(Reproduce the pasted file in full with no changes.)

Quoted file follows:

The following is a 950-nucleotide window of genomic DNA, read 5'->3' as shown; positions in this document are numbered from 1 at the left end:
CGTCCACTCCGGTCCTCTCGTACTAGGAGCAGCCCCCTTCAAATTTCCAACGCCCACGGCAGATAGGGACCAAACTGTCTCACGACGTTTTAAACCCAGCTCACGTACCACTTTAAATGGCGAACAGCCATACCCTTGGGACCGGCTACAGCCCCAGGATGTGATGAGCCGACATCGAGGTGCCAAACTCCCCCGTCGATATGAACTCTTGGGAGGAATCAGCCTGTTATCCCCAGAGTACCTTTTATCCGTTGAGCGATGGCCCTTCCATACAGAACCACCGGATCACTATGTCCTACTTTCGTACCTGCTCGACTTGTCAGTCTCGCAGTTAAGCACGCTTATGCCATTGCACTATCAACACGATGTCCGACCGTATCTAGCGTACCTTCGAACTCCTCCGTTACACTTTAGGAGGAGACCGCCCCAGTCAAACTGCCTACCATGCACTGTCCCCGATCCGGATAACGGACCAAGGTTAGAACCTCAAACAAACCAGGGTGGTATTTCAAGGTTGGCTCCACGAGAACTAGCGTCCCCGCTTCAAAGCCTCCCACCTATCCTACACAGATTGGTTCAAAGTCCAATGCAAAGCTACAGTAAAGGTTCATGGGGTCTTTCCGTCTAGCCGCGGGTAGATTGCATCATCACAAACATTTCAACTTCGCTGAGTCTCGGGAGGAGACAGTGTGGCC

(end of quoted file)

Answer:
The following is a 950-nucleotide window of genomic DNA, read 5'->3' as shown; positions in this document are numbered from 1 at the left end:
CGTCCACTCCGGTCCTCTCGTACTAGGAGCAGCCCCCTTCAAATTTCCAACGCCCACGGCAGATAGGGACCAAACTGTCTCACGACGTTTTAAACCCAGCTCACGTACCACTTTAAATGGCGAACAGCCATACCCTTGGGACCGGCTACAGCCCCAGGATGTGATGAGCCGACATCGAGGTGCCAAACTCCCCCGTCGATATGAACTCTTGGGAGGAATCAGCCTGTTATCCCCAGAGTACCTTTTATCCGTTGAGCGATGGCCCTTCCATACAGAACCACCGGATCACTATGTCCTACTTTCGTACCTGCTCGACTTGTCAGTCTCGCAGTTAAGCACGCTTATGCCATTGCACTATCAACACGATGTCCGACCGTATCTAGCGTACCTTCGAACTCCTCCGTTACACTTTAGGAGGAGACCGCCCCAGTCAAACTGCCTACCATGCACTGTCCCCGATCCGGATAACGGACCAAGGTTAGAACCTCAAACAAACCAGGGTGGTATTTCAAGGTTGGCTCCACGAGAACTAGCGTCCCCGCTTCAAAGCCTCCCACCTATCCTACACAGATTGGTTCAAAGTCCAATGCAAAGCTACAGTAAAGGTTCATGGGGTCTTTCCGTCTAGCCGCGGGTAGATTGCATCATCACAAACATTTCAACTTCGCTGAGTCTCGGGAGGAGACAGTGTGGCC